Traveling with Your Pets

Are you planning on traveling with your pets this holiday? 

travel with roverIf so, there are many things you need to consider before traveling. Traveling in the car or via plane can be stressful and cause illness especially if your pet is already ill, has an injury, an elder senior pet, or has anxiety issues.  If any of these are the case then you should consider either a pet sitter or a boarding facility.

If you elect to go ahead and travel with your pet then consider the following:

  • Make sure your pet has identification (tags and/or microchip) with up-to-date information.
    • Pet ID tag including:
      • Your name, current home address and cell phone number
    • The microchip registration should be updated with your current contact information including a cell phone number.
  • If you are taking your pet across state or international borders, a health certificate is required – even if driving. The health certificate must be signed by a veterinarian that is accredited by the USDA to do so (FYI, Dr. Seibel at Advanced Pet Care of Parker is USDA certified to do so).  After your pet has been examined, found to be up to date on vaccines, and found to be free of infectious diseases then a health certificate can be issued.
    • Health certificates are only good for 10 days if flying so make sure you schedule your health certificate accordingly.  You may have to get another one at your destination point in order to return home with your pet if your return flight is greater than 10 days after the original certificate is issued.
    • Health Certificates are good for 30 days if traveling by car.
    • Not all veterinarians are licensed to issue health certificate

What should I bring with me on my trip?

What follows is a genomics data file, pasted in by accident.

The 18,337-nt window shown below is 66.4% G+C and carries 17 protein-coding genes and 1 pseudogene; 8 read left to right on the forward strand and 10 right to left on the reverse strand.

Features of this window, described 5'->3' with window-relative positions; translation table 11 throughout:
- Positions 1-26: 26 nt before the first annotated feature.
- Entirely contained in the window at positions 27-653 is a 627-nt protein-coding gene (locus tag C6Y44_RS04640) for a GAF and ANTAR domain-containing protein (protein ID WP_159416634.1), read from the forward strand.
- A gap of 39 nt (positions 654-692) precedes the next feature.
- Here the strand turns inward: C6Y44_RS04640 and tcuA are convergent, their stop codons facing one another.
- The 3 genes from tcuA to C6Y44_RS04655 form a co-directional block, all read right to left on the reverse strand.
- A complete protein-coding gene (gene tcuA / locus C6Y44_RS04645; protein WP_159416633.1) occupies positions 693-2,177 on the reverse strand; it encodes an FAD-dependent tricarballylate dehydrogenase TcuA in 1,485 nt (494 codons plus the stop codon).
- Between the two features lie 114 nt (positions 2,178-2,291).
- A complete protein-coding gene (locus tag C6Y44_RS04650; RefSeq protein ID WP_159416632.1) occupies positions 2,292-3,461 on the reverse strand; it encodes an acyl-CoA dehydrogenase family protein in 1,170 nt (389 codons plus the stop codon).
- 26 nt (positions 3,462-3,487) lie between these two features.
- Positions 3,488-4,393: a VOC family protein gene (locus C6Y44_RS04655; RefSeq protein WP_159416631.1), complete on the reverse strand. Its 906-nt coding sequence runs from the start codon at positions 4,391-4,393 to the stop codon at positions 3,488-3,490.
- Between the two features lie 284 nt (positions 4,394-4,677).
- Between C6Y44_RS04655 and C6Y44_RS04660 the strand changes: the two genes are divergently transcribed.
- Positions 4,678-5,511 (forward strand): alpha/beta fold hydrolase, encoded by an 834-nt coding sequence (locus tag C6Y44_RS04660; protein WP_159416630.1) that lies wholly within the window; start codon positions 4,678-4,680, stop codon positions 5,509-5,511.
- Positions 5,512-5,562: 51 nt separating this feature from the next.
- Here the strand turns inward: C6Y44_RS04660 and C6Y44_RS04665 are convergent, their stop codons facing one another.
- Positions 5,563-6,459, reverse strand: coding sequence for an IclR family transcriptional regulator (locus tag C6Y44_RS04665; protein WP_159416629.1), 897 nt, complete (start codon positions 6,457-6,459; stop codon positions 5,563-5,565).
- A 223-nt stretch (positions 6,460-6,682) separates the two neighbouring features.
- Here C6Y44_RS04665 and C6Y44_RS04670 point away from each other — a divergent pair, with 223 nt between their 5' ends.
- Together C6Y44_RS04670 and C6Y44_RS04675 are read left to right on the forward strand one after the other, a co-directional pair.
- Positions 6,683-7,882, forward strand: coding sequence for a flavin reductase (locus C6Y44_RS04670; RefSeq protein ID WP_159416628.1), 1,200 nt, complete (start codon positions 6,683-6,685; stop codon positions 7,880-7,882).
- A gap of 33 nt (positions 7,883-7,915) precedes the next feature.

• Your veterinarian’s contact information and any information about your pet that may needed if they get sick (especially if they have existing medical problems).
    • Including copies of their vaccine status, rabies certificate, and rabies tag
  • Make sure you also have plenty of medications too!  If your pet has a medical condition that requires medications then ensure you have enough for your trip and some additional for any possible delays in travel.
  • List of Veterinarians and 24 hour Emergency Hospitals along the way and close to your destination – especially if your pet has a medical condition.
  • Acclimation certificate for air travel – this is usually part of your health certificate
  • Items for your pet
    • Prescribed medications
    • Collar, leash, harness
    • Crate
    • Bed/blankets & Toys
    • Food and fresh water

What about traveling with my pet out of the country or to Hawaii?

You can travel with your pet off of the mainland states, but it can be very difficult to get your pet to another country or Hawaii!   Some countries (and Hawaii) require quarantine of your pet upon arrival.  Almost all of the destinations outside of the mainland states will require not only a health certificate but also additional steps (rabies testing, microchips, +/- other vaccinations, etc).  Your veterinarian or a pet travel agency can help you learn what requirements need to be met to export an animal out of the mainland USA.  You can also explore the USDA’s website to learn about the requirements for other countries.

Traveling by Car

What should I do to keep my pet safe and healthy?

  • Make frequent stops (about every 2-3 hours) to allow your pet to go to the bathroom and get some exercise.
  • Properly restrain your pet in the car to prevent injury to your pets, you and to other drivers – a crate works best for all pets,
  • Do not let your pet ride in the back of a truck. If your pet must ride in the truck bed, they should be confined in a protective kennel that is secured to the truck to prevent injury.
  • Do not allow your pet to ride with their heads outside the window. Dirt and other debris can enter their eyes, ears and nose and cause injury or infection.
  • Pets should not be allowed to ride on the driver’s lap or near the driver’s feet.  All dogs and cats should be transported in carriers that are secured in the car.  This helps prevent injuries to them and your pet from causing you to get into an accident.
  • Providing a familiar blanket and/or safe toy can help make your pet more comfortable during the trip.

Links and Additional Information For Pet Owners

Feel free to leave any additional questions you might have about traveling with your pets or give us a call 303-840-6300.